Environmental degradation of structural glass systems

Date: 6 September 2023
  • Ufuoma Joseph Udi, Mustafasanie M. Yussof, Kabiru Musa Ayagi, Chiara Bedon and Mohd Khairul Kamarudin
  • Ain Shams Engineering Journal, Volume 14, Issue 5
  • DOI: https://doi.org/10.1016/j.asej.2022.101970

Date: 6 September 2023

A review of experimental research and main influencing parameters

Authors: Ufuoma Joseph Udi, Mustafasanie M. Yussof, Kabiru Musa Ayagi, Chiara Bedon and Mohd Khairul Kamarudin

Source: Ain Shams Engineering Journal, Volume 14, Issue 5, May 2023, ScienceDirectElsevier B.V.

DOI: https://doi.org/10.1016/j.asej.2022.101970



Several factors, including incentives associated with aesthetics, transparency, high chemical, and mechanical durability, and its excellent corrosion resistance, have rapidly accelerated the interest and use of glass as windows, façades, or load-bearing elements in structural applications. Nonetheless, the glass is chemically attacked when subjected to certain environmental conditions and its chemistry, structure, as well as its optical and mechanical properties, are altered by the different weathering processes throughout its service life. Several techniques exist for evaluating the performance of weathered glass. These include both natural and artificial ageing techniques. However, little correlation has been shown to exist between natural and artificial ageing, especially the comprehensive comparison between the naturally aged and artificially weathered glazing systems have yet to be examined. In this review paper, the weathering of structural glass systems when exposed to environmental conditions is presented. Emphasis in the literature has been placed chiefly on the different types of glazing in the construction industry and their resistance to three main weathering agents: humidity, temperature, and soiling. Main optical and mechanical tests reported in the literature are summarized, and the properties described in each of them are examined, providing evidence of current challenges, limitations, and insight on future prospects.



1. Introduction

Silicate-based glasses, which are widely used as a construction material and historically the longest-running form of glasses for architectural purposes, have been in existence for over 2000 years. Its growth, which has been particularly notable in the building industry in recent decades, has also been prominent in other sectors such as energy and the automotive and aircraft industries. Judging by the industry market surveys, the global demand for these types of glasses is projected once again to expand at a rate of 6.7 % per annum over the next few years (Fig. 1[1].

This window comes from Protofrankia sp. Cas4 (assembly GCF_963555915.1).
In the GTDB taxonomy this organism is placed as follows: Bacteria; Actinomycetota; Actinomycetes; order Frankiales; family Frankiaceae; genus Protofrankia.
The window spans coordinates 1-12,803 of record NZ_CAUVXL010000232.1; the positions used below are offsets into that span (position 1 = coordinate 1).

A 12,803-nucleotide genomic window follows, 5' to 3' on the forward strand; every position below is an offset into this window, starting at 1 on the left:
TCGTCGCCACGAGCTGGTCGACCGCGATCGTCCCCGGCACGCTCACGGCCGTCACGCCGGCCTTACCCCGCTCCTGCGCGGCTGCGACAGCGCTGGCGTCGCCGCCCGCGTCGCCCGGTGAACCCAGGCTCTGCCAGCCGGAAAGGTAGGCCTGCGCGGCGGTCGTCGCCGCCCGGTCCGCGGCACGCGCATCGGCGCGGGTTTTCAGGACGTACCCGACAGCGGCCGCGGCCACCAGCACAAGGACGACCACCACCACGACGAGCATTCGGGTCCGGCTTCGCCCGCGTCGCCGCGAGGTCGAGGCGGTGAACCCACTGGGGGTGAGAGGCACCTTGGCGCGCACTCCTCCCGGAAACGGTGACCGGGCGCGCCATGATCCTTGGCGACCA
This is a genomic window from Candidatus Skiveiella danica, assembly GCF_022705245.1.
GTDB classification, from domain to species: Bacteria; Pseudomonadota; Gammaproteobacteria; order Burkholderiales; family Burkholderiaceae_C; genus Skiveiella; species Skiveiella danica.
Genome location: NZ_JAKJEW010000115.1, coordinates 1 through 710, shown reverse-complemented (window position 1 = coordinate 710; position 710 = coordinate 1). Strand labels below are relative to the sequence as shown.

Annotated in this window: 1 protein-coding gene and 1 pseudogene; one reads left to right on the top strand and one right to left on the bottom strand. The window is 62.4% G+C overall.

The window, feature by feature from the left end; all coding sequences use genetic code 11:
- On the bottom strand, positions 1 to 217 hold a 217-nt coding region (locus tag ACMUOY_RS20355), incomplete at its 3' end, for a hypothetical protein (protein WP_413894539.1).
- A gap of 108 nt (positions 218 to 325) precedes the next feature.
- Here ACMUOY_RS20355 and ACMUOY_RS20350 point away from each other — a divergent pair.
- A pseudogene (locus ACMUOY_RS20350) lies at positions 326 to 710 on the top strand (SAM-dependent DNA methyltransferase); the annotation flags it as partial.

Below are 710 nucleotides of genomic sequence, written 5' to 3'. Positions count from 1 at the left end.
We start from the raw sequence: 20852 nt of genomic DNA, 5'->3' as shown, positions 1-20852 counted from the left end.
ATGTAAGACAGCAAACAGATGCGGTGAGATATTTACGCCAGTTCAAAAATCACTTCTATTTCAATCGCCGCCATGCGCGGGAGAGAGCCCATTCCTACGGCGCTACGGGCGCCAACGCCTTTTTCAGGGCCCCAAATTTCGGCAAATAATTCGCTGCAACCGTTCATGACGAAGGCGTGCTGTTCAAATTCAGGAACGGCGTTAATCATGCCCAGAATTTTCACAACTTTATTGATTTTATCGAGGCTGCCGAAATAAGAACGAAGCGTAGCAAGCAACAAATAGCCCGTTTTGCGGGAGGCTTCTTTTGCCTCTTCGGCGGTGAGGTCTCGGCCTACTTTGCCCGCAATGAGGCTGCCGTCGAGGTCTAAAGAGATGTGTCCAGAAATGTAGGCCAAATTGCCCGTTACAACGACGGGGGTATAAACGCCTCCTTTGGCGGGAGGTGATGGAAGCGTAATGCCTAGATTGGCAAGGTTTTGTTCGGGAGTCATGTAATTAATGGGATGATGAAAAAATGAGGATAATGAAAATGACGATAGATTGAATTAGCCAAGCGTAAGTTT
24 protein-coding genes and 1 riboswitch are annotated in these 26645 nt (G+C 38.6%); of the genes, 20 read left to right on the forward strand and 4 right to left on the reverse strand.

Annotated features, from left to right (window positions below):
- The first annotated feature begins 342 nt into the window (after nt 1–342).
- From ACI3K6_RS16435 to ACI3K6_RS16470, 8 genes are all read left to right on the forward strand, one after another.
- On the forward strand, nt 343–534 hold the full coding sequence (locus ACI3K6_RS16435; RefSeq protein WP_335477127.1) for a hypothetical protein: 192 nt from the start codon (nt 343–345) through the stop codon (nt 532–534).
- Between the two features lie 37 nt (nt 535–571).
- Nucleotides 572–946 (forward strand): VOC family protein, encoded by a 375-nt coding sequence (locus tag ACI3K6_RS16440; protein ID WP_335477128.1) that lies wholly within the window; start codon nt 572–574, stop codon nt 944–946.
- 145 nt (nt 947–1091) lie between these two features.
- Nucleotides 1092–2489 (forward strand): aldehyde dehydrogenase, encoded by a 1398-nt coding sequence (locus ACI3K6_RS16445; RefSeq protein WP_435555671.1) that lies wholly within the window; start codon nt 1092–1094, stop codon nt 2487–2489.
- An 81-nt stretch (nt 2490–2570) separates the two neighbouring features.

Fig. 1. Global flat glass demand trend [1].
Fig. 1. Global flat glass demand trend [1]. - Download high-res image (137KB)

Between 2012 and 2019, the global construction sector is estimated to have utilized 75 million metric tons of flat glass per year. The construction sector consumed a large share (70 %) of the entire flat glass produced. Considering the usage of flat glass has expanded in recent years, the proportion employed in the construction sector is expected to rise. In addition, the building sector of the Asia-Pacific region in particular—which has seen rapid expansion in recent years due largely to a combination of fast-growing economies, increased infrastructure expenditures, rapid urbanization, and the sustained rise in popularity of smart city schemes—is expected to be the driving force of flat glass demand [2].

The attraction of this material can be comfortably justified considering its remarkable advantages such as desirable aesthetics, high transparency, good chemical and mechanical durability, as well as its excellent corrosion resistance, and considerably small energy consumption for its manufacturing [3][4][5][6][7][8]. Besides its overall appeal, the use of glass has also been driven largely by comfort considerations e.g., providing thermal comfort for users, creating a visual and psychological connection between the interior and exterior environment, and also reducing energy consumption for artificial lightning [9][10][11][12].

These glasses, however, are enriched with alkaline and alkaline earth oxides, employed as fluxes in lowering the glass forming mixture’s viscosity and melting temperature. As a result, silicate glasses could experience significant optical changes involving the chemical reactions with atmospheric agents that may impair their long-term durability. This alteration process is mainly dependent on the chemical composition of the glass, including environmental factors like relative humidity, temperature, airborne particulate matter, and acidifying gases.

Typical characteristics of glass alteration include network dissolution and the formation of gel layers owing to the presence of atmospheric water, as well as crystalline product formation, necessitated by airborne pollutants dissolving on the glazing surfaces [13][14][15]. Moreover, the brittleness of the glass material renders it vulnerable to micro-cracks and surface flaws [16], which accumulate throughout its service life as a result of abrasion, impact, or contact. This consequently leads to a reduction in the glass extrinsic strength, thus degrading its mechanical performance over time. These deterioration phenomena are generally known as weathering.